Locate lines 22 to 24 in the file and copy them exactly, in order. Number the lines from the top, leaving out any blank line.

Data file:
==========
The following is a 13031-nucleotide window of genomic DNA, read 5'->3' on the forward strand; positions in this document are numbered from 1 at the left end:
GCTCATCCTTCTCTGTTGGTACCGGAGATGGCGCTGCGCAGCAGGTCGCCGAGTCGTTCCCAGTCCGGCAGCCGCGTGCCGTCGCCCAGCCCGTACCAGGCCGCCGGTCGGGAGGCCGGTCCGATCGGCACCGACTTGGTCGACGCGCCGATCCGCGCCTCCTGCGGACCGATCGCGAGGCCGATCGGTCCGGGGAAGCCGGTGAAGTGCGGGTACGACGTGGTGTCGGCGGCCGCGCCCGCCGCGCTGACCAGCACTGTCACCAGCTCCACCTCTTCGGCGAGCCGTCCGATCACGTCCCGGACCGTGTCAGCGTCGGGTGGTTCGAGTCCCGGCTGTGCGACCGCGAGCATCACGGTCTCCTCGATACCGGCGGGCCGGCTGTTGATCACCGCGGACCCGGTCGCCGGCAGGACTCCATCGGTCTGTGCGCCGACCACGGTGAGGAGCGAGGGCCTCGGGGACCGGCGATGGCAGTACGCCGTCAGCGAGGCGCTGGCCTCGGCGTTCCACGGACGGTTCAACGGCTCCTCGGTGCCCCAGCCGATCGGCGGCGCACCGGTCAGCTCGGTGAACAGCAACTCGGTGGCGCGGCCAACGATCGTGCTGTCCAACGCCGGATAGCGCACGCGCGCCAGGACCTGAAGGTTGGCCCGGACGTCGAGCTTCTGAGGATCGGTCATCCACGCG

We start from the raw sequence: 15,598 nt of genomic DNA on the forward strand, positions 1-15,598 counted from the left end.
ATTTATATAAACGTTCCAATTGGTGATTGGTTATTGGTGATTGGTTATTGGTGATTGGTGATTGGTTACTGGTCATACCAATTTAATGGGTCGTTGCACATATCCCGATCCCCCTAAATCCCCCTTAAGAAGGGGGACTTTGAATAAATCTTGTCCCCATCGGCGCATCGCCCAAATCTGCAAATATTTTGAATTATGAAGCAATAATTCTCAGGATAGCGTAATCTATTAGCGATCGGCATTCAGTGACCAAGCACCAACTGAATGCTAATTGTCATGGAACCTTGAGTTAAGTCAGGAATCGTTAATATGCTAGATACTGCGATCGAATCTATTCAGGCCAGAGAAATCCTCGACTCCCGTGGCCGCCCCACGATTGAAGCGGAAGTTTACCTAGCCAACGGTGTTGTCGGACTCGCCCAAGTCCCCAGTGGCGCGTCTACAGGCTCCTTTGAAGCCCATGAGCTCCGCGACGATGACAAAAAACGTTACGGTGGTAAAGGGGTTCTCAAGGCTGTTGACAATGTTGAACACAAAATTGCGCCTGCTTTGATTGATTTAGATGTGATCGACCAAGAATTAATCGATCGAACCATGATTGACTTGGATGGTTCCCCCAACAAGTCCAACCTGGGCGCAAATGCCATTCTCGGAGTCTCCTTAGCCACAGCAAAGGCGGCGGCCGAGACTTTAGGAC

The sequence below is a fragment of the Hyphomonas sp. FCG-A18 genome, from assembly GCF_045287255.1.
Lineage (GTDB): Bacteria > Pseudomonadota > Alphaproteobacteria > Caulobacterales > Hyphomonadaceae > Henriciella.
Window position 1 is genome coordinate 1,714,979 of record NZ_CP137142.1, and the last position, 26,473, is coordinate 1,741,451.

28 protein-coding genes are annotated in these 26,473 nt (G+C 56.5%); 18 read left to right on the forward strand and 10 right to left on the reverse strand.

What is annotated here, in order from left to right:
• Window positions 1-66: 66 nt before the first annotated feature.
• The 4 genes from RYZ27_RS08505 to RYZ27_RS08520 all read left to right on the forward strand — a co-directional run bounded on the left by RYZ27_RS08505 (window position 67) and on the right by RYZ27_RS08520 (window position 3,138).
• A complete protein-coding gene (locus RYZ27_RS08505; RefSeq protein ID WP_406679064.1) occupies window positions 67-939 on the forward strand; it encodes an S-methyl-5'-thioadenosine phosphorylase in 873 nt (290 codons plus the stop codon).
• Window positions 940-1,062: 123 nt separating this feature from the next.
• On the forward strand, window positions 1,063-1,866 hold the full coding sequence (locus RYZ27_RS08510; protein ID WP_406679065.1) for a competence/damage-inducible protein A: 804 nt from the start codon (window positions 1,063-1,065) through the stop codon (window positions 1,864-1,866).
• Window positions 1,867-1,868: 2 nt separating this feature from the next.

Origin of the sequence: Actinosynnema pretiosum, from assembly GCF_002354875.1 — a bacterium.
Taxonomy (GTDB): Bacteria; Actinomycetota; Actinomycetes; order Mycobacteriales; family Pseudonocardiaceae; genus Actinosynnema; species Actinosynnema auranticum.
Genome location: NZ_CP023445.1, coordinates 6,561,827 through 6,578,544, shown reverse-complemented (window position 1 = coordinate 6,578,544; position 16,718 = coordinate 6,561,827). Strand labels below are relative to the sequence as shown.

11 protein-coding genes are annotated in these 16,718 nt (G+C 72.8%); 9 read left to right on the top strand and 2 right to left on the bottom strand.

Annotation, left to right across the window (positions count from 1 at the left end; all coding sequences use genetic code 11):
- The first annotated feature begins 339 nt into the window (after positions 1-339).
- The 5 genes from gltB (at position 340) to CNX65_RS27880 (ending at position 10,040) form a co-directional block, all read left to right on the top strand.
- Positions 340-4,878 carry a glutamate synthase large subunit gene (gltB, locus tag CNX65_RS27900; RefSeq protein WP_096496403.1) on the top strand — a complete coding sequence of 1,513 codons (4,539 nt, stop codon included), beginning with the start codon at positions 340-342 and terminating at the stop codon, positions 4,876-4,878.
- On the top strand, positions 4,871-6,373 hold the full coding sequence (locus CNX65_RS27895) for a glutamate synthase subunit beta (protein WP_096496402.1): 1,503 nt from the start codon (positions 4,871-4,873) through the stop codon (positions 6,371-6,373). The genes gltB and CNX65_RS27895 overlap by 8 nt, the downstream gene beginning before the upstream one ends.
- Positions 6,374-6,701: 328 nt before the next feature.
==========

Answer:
- The 5 genes from gltB (at position 340) to CNX65_RS27880 (ending at position 10,040) form a co-directional block, all read left to right on the top strand.
- Positions 340-4,878 carry a glutamate synthase large subunit gene (gltB, locus tag CNX65_RS27900; RefSeq protein WP_096496403.1) on the top strand — a complete coding sequence of 1,513 codons (4,539 nt, stop codon included), beginning with the start codon at positions 340-342 and terminating at the stop codon, positions 4,876-4,878.
- On the top strand, positions 4,871-6,373 hold the full coding sequence (locus CNX65_RS27895) for a glutamate synthase subunit beta (protein WP_096496402.1): 1,503 nt from the start codon (positions 4,871-4,873) through the stop codon (positions 6,371-6,373). The genes gltB and CNX65_RS27895 overlap by 8 nt, the downstream gene beginning before the upstream one ends.